Brazil: The Brazilian Constitution permits presidents to serve two consecutive, four-year terms; President Dilma Rousseff is currently in her second term. Presidents may run again, but must wait a four-year period before doing so. This means former President Luiz Inácio Lula da Silva could run again in 2018, and several media reports say he’s already preparing. However, Congress is debating political reform, which gained steam in the wake of the country’s mass 2013 protests, and a majority of the Chamber of Deputies commission currently debating the reform wants to end presidential reelection.

During last year’s presidential campaigns, candidates Aécio Neves and Marina Silva said they supported a single five-year presidential term limit.

Colombia: This Andean country’s Constitution currently limits the president to two consecutive, four-year terms. A change took place after former President Álvaro Uribe pushed for the reform, which passed in 2004 and allowed for his reelection in 2006. But in September 2014, President Juan Manuel Santos—now in his second term—submitted a bill to Congress to end presidential reelection. On April 27, the Senate approved the bill in the sixth of eight debates. With Santos supporting the legislation, it must clear the hurdles of passing both houses of Congress.

Ecuador: The Constitution allows for two consecutive, four-year terms. But in October 2014, the Constitutional Court paved the way for the country’s legislators to make amendments that would allow indefinite reelection. In February 2015, the National Electoral Council blocked the opposition from holding a referendum to prevent indefinite reelection. President Rafael Correa, who’s been in office since 2007, supports indefinite reelection. Should the congressional measure pass, he could run for a third term in 2017.

Which Countries Allow Indefinite Reelection?

Cuba: The country’s Constitution allows for indefinite reelection. President Raúl Castro is serving his second term, though he has indicated he plans to step down in 2018.

Nicaragua: In January 2014, Nicaragua’s National Assembly passed a constitutional reform allowing for indefinite presidential elections for five-year terms. The change will allow President Daniel Ortega to run for a third term in 2016. Previously, there was a two-term limit.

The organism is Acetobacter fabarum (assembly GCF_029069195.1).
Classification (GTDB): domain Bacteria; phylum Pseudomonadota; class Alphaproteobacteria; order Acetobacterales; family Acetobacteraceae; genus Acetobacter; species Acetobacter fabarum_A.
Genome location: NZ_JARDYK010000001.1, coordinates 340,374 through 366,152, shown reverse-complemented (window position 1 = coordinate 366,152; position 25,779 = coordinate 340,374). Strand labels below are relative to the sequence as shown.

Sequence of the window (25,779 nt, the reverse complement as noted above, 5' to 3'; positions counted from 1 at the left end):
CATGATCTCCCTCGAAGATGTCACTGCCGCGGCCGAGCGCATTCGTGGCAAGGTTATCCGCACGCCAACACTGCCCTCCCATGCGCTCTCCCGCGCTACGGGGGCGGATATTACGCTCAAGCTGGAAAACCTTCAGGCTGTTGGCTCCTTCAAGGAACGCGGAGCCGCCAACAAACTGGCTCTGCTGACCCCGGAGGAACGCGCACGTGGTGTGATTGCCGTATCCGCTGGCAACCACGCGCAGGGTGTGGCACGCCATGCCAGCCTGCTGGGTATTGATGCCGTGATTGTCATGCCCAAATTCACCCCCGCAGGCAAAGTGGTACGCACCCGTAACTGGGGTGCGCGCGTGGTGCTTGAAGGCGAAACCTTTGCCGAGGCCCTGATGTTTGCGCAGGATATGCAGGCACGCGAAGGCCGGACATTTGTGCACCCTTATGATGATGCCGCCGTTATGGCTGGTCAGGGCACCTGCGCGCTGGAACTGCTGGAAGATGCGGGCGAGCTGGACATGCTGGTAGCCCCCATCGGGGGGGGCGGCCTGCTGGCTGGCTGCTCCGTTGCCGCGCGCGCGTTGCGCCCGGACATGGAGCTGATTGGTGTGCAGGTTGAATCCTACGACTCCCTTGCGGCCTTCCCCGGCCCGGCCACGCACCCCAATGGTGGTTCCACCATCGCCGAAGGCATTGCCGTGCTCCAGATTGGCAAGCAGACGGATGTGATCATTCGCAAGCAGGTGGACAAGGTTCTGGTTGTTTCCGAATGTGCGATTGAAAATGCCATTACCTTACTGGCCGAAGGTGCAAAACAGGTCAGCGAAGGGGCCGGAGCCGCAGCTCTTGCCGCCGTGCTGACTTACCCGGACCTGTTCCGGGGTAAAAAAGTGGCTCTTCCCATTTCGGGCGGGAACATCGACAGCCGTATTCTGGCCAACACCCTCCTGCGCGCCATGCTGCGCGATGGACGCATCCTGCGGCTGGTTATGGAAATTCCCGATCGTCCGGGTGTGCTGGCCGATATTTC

Venezuela: In 2009, the late President Hugo Chávez successfully passed a referendum eliminating presidential term limits. Terms last six years. Previously, the 1999 Constitution dictated that a president could only be reelected once for a consecutive term.

Which Countries Do Not Allow Reelection?

Like Honduras before this month’s Supreme Court ruling, three other countries forbid presidents to run for a second term.

Guatemala: This Central American country prohibits presidents from running for a second four-year term in Article 187 of the Constitution. In April 2014, President Otto Pérez Molina suggested the country should debate allowing presidential reelection, but said he didn’t want to lead the charge or be the one to introduce legislation.

Mexico: Article 83 of the Constitution bans presidential reelection, only permitting a single six-year term. Last year, President Enrique Peña Nieto said he opposes changing this rule.

Paraguay: The Constitution’s Article 229 says presidents may hold only a single five-year term. But since 2014, political parties on both the left and right began debating whether to change the law, which would allow President Horacio Cartes and former President Fernando Lugo to run in 2018. Cartes says he’s not interested, reports EFE